Holocaust Remembrance Day

Statement by His Excellency Mr. Mogens Lykketoft, President of the UN General Assembly at United Nations Holocaust Memorial Ceremony

27 January 2016



Mr. Secretary General, Excellencies, distinguished guests, ladies and gentlemen,

Among us today are people with their own horrible and painful experiences related to the Holocaust. We honor them all well as we to honor and remember the millions of innocent men, women and children who were so heinously persecuted and murdered by the Nazi regime.

We are here to remember the millions killed because of their Jewish faith and other faiths, their race or ethnicity, their sexual orientation, disabilities, political persuasion and, perhaps above all, their powerlessness.

And we are here to unite, as the General Assembly did in 2005, to recognize the Holocaust for what it was and to learn from the past so as to avert such traumas in the future.

Sadly, the evidence over the past 70 years, suggests that we still have not put the lessons from the past into practice. We still see anti-Semitism, racism and discrimination against the vulnerable tolerated across the world.

We still see hate speech and actions by governments which incite hatred of others.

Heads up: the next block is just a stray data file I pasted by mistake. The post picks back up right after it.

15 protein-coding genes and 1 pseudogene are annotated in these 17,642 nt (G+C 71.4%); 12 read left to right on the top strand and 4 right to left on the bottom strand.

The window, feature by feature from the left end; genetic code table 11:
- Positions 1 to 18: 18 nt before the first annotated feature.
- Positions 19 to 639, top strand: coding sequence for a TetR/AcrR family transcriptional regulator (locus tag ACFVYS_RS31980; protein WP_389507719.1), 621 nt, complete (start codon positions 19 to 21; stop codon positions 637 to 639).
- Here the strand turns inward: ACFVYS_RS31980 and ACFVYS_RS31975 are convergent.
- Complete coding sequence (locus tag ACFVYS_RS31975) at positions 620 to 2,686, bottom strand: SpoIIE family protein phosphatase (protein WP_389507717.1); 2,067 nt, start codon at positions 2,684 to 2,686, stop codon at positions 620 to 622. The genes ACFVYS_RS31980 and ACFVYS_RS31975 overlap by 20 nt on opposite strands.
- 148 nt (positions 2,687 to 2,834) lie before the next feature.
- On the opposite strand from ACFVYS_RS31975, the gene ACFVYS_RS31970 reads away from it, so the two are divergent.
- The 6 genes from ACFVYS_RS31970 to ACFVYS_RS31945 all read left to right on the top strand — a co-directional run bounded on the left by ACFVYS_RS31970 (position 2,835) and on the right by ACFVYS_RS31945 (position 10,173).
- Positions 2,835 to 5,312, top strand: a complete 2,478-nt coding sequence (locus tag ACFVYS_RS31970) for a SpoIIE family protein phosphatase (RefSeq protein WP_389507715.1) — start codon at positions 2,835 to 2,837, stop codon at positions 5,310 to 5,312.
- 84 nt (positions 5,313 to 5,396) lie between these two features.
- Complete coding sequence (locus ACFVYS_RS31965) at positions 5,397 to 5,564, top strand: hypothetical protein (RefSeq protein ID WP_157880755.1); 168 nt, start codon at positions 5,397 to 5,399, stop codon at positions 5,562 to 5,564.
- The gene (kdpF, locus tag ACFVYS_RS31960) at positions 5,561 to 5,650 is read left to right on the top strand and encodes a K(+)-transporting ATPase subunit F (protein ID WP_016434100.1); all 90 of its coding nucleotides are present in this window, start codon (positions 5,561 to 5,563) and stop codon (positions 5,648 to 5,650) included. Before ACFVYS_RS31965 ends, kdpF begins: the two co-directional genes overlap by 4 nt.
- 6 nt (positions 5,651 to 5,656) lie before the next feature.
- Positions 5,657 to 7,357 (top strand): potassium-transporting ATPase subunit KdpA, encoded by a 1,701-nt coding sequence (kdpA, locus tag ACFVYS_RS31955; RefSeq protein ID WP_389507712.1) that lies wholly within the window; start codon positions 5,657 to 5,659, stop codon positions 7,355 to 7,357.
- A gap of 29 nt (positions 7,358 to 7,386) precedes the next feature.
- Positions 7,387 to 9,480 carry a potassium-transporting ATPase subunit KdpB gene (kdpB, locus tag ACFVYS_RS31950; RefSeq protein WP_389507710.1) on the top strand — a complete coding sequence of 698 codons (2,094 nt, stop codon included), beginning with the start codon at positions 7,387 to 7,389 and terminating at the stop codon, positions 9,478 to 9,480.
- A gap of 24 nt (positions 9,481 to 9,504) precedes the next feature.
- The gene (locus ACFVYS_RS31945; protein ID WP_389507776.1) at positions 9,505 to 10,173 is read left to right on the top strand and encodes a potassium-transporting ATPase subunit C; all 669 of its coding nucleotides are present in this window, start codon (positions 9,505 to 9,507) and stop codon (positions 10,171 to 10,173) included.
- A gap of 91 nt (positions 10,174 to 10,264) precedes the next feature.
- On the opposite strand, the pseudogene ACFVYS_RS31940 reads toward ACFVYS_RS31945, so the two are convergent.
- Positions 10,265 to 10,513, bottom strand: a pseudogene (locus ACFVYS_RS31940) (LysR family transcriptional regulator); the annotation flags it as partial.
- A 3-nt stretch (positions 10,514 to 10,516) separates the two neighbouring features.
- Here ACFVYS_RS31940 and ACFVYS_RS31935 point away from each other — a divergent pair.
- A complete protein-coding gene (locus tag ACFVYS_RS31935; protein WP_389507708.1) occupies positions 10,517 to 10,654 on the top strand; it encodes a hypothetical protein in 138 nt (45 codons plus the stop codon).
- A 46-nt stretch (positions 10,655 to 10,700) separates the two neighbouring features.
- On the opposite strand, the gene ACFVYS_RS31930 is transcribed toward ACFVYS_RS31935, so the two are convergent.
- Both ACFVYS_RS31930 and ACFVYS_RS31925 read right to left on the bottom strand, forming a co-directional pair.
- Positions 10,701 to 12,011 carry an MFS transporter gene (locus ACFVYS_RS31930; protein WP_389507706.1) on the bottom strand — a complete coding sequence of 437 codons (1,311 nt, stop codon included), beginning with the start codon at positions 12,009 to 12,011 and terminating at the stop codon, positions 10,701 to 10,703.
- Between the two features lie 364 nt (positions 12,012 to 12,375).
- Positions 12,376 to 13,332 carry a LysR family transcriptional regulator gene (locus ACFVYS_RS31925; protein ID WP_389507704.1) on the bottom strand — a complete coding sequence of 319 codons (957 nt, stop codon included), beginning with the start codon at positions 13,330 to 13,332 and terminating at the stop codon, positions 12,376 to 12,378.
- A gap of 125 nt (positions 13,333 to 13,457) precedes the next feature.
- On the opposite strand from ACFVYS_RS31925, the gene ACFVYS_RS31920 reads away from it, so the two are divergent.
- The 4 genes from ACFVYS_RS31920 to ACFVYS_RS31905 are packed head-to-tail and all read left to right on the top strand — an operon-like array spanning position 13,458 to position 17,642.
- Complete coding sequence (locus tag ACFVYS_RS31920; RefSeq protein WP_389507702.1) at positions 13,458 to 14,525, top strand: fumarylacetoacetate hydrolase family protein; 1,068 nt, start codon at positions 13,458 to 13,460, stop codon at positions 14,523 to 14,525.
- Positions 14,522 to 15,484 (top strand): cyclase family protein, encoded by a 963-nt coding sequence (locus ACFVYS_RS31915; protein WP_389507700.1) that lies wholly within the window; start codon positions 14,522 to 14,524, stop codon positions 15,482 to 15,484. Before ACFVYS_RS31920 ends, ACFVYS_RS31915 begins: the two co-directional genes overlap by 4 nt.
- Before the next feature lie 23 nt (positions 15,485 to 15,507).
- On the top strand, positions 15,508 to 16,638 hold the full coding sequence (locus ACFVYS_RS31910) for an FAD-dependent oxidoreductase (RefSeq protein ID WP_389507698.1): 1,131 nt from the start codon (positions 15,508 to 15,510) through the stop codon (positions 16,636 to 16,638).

And, since the end of World War II, we have seen further genocides and mass atrocities that could have and should have been averted.

All of us, therefore, at the United Nations and beyond have a responsibility to take greater steps to promote tolerance, human rights and human dignity.

This includes “The Responsibility to Protect” or R2P – a doctrine which recognizes the vulnerability of populations in many regions of the world, and calls on the international community to intervene to protect them.

And it includes a responsibility to educate and promote awareness of the Holocaust, as the United Nations Outreach Programme has done these past 10 years.

Ladies and gentlemen, it is so important that we are joined here today by people who have survived the Holocaust, by representatives of the minorities that were targeted through the Holocaust and by those who have fought hard to achieve some semblance of justice for victims.

Let us listen carefully to their stories and their music.

And let us remind ourselves of our responsibility to give true meaning to the call to ‘never again’ let such horrors visit innocent people in our world.

Thank you.